Comics give health care experiences meaningful commentary
The arts have long been used as cultivators of reflection and storytelling about health and health care. Like novels, short stories, painting, sculpture and film, comics can convey poignant stories, deliver analytical depth, and offer interpretive alternatives to text-based ethical inquiry.
Many readers might be surprised that comics are being taught in medical school. People are familiar with the historical association of comics with juvenile entertainment or underground movements, but comics are no longer only for children and fringe subcultures. The art form has evolved, and modern-day comics have power to visually represent and comment on health care and health care experiences, guide patients’ and clinicians’ learning, and approach consideration of values in health care not only ethically but aesthetically.
This month’s AMA Journal of Ethics® features numerous perspectives on graphic medicine—the intersection of comics and general health care discourse—and ethics, specifically.
Take a moment to consider this question: Is it appropriate for psychiatrists and other mental health professionals to give patients comics to help them understand their diagnosis?
- Yes, as long as the comic conveys accurate health information.
- Yes, but only after asking the patient if he/she is interested in the comic.
- No, unless a patient specifically requests a graphic explanation.
“Representations of Patients’ Experiences of Autonomy in Graphic Medicine.” When used in introductory medical ethics courses, graphic narratives about patients’ experiences of autonomy can serve as a learning tool, giving trainees insights into making diagnoses and recommending treatments. Graphic medicine can also uniquely illuminate aspects of patients’ experiences of autonomy differently than other genres.
“Teaching Confidentiality through Comics at One Spanish Medical School.” Physicians at the University of Zaragoza in Spain developed an innovative way to teach the concept of confidentiality to medical students, which was tested by comparing the use of customized comics with more traditional methods. They found that using comics increases class participation and students’ self-awareness of learning while maintaining the same academic results.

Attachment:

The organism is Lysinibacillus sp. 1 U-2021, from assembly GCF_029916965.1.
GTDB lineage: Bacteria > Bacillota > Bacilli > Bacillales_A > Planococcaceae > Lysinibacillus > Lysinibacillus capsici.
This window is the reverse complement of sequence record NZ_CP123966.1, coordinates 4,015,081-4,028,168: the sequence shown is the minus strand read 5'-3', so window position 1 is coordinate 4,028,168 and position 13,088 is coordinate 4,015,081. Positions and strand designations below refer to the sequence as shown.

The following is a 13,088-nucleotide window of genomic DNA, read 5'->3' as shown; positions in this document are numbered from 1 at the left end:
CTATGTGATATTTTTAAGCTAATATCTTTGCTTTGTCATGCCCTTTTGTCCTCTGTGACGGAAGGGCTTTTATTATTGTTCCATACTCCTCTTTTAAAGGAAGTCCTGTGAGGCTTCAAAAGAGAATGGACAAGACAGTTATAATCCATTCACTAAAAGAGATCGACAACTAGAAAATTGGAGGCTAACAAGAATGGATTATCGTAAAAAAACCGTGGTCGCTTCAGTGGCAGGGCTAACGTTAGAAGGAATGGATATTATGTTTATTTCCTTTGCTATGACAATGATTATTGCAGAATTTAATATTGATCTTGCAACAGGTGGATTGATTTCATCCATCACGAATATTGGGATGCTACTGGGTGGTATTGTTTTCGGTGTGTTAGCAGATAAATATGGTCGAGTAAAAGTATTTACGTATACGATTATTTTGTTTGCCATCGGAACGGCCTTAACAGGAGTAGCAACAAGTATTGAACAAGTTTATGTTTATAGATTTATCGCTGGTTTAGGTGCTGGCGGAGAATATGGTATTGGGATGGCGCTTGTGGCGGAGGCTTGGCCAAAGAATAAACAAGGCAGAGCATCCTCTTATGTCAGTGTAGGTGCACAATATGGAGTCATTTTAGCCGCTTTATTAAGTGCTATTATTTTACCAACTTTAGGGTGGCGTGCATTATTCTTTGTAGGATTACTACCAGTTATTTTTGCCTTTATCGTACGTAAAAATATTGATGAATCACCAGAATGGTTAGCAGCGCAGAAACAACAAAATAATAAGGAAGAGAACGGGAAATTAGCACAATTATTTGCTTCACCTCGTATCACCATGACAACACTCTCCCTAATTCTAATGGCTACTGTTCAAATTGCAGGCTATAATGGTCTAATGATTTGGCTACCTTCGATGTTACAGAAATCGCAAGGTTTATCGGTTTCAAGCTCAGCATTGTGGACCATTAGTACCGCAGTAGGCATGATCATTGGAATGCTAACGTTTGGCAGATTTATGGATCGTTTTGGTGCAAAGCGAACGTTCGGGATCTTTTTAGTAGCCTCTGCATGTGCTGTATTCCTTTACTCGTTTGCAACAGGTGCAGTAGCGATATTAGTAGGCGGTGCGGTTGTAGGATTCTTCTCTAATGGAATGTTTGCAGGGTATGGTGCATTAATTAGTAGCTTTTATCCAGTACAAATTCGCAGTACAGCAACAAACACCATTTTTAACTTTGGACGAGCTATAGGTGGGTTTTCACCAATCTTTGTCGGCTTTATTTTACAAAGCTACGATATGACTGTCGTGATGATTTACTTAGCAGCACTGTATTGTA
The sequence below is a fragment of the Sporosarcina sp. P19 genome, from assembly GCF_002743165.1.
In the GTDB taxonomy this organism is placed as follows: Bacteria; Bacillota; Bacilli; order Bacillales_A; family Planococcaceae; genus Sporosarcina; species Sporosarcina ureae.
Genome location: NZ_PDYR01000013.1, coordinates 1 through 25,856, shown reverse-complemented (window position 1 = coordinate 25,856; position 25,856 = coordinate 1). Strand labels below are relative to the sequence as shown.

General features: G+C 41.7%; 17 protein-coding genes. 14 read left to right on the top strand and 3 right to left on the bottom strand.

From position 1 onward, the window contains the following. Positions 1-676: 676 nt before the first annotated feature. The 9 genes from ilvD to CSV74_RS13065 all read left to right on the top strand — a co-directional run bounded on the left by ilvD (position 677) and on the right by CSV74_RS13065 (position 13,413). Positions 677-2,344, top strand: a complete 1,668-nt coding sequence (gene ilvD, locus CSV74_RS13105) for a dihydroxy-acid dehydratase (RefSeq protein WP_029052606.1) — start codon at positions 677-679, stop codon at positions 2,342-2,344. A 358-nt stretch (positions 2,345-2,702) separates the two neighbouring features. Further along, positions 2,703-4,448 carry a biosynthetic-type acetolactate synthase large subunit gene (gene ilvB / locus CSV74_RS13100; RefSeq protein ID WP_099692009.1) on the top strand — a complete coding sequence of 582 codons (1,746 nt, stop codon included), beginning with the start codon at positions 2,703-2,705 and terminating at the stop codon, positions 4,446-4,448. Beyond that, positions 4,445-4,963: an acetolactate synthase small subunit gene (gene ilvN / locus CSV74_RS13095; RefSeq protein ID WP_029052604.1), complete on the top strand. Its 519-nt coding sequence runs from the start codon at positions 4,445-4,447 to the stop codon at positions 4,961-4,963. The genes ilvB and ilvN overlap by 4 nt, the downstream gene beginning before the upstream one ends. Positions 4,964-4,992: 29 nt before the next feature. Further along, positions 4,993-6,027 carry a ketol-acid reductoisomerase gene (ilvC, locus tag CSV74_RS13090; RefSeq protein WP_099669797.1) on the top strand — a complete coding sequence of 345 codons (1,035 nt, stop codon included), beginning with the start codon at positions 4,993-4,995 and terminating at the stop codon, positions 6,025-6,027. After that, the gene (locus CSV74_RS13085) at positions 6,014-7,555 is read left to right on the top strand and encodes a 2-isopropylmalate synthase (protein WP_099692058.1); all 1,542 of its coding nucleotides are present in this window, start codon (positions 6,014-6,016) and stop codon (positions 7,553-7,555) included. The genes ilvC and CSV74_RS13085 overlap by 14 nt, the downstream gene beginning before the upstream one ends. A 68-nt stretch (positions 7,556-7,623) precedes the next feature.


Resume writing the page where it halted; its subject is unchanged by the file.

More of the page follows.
“How Should We Judge the Ethics of Illustrations in Graphic Medicine Novels?” The illustrations in a graphic novel should be judged in the context of the entire work. Judging a work on its emotive effects and the values it expresses, we can consider the ways a graphic novel represents the experience of illness, disability, or injury.
“Roles of Graphic Pathographies in Clinical Training.” Although graphic pathographies have recently been recognized as playing an important role in medical care, they have not been formally incorporated in many medical school curricula. Health professionals and educators should understand when, why, and how to use graphic pathographies with the goal of enhancing medical education and patient care.
In the journal’s February podcast, Brian Fies, author of the graphic novel “Mom’s Cancer,” and Phoebe Potts, author of “Good Eggs,” discuss the unique power of graphic medicine to communicate complex issues in health care. For those looking for additional information about applying graphic medicine in educational and clinical settings, a discussion in the AMA Journal of Ethics forum touched on those subjects.
Submit manuscripts and artwork
The journal’s editorial focus is on commentaries and articles that offer practical advice and insights for medical students and physicians. Submit a manuscript for publication. The journal also invites original photographs, graphics, cartoons, drawings and paintings that explore the ethical dimensions of health or health care.
A look ahead
In March, AMA Journal of Ethics will focus on global reproductive health ethics in the 21st century. April’s issue will examine ethical considerations in plastic and reproductive surgery. Sign up to receive email alerts when new issues are published.